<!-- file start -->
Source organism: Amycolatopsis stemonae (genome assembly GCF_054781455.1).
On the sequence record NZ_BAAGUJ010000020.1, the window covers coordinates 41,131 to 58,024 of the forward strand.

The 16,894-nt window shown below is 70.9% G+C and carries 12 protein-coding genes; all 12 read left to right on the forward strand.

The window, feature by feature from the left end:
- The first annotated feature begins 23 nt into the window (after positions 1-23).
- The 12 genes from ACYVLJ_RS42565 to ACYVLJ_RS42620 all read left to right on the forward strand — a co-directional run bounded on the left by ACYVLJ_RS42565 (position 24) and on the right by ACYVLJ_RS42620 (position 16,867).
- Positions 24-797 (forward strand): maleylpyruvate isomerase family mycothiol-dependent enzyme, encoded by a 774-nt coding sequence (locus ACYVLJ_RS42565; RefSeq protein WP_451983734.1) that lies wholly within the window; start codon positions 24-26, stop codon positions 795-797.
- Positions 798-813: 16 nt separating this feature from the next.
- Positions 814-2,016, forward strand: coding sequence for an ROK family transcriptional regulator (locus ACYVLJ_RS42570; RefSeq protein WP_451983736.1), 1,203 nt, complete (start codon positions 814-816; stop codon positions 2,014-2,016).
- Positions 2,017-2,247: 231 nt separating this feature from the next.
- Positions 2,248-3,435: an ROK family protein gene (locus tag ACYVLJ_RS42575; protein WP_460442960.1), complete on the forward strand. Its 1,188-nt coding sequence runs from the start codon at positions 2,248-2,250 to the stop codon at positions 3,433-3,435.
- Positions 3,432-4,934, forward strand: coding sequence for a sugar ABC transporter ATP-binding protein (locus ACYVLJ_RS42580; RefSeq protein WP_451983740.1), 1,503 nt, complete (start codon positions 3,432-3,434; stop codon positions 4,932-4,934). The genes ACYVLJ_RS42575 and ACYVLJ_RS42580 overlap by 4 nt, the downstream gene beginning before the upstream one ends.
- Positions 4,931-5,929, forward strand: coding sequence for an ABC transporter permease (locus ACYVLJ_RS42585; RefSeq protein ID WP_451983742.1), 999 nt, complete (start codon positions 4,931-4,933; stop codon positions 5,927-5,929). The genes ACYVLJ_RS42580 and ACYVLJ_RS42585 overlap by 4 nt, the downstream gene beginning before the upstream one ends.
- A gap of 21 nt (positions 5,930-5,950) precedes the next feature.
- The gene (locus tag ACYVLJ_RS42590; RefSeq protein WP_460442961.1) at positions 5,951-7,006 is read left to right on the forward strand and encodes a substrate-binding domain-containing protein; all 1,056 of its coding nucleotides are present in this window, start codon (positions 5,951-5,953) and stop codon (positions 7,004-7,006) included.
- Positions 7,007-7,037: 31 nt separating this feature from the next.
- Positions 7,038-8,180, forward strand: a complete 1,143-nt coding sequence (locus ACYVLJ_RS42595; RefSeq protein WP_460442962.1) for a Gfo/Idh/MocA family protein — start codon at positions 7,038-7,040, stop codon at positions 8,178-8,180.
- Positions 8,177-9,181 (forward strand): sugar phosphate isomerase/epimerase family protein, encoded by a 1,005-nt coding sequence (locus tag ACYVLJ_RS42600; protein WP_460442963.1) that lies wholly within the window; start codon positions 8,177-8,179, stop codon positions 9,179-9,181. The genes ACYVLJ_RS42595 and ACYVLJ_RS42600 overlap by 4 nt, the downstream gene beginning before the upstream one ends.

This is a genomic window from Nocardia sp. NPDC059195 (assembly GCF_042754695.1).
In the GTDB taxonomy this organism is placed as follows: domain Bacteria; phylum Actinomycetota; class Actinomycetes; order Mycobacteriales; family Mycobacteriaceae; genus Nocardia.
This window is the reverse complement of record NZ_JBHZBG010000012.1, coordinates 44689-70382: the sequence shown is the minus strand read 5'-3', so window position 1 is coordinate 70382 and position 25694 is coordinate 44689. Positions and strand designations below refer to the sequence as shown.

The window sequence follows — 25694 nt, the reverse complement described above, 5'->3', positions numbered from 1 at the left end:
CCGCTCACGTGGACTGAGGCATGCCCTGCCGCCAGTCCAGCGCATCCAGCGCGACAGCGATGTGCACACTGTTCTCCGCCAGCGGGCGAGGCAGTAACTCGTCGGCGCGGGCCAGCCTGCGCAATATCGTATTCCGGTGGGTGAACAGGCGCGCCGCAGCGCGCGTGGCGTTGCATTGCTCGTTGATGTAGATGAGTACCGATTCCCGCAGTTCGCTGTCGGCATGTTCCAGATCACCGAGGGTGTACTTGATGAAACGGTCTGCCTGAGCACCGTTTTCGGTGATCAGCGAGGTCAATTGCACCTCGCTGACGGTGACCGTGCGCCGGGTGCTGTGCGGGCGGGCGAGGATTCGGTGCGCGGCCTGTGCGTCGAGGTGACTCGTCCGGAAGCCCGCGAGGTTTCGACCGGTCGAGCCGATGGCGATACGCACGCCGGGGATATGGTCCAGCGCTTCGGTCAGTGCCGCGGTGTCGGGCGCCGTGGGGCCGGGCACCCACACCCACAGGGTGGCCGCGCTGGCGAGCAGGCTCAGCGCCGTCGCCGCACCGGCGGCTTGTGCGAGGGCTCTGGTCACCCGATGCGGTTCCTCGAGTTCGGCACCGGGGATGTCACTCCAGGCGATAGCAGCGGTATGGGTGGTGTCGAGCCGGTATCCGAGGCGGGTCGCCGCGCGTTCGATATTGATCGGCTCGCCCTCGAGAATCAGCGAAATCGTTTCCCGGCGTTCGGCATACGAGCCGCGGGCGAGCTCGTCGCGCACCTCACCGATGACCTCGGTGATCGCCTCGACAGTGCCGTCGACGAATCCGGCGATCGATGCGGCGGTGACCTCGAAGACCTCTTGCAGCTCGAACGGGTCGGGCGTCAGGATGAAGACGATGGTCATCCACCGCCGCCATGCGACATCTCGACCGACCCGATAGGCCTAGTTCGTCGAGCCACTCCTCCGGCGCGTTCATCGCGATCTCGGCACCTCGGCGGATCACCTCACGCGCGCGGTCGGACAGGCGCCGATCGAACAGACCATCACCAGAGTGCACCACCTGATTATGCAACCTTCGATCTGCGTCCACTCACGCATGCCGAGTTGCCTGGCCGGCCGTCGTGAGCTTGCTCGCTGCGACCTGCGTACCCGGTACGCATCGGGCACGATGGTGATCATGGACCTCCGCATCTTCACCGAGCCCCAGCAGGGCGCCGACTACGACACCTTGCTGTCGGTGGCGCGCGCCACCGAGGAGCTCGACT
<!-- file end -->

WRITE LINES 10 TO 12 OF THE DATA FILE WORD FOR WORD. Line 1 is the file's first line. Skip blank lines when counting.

- Positions 2,017-2,247: 231 nt separating this feature from the next.
- Positions 2,248-3,435: an ROK family protein gene (locus tag ACYVLJ_RS42575; protein WP_460442960.1), complete on the forward strand. Its 1,188-nt coding sequence runs from the start codon at positions 2,248-2,250 to the stop codon at positions 3,433-3,435.
- Positions 3,432-4,934, forward strand: coding sequence for a sugar ABC transporter ATP-binding protein (locus ACYVLJ_RS42580; RefSeq protein WP_451983740.1), 1,503 nt, complete (start codon positions 3,432-3,434; stop codon positions 4,932-4,934). The genes ACYVLJ_RS42575 and ACYVLJ_RS42580 overlap by 4 nt, the downstream gene beginning before the upstream one ends.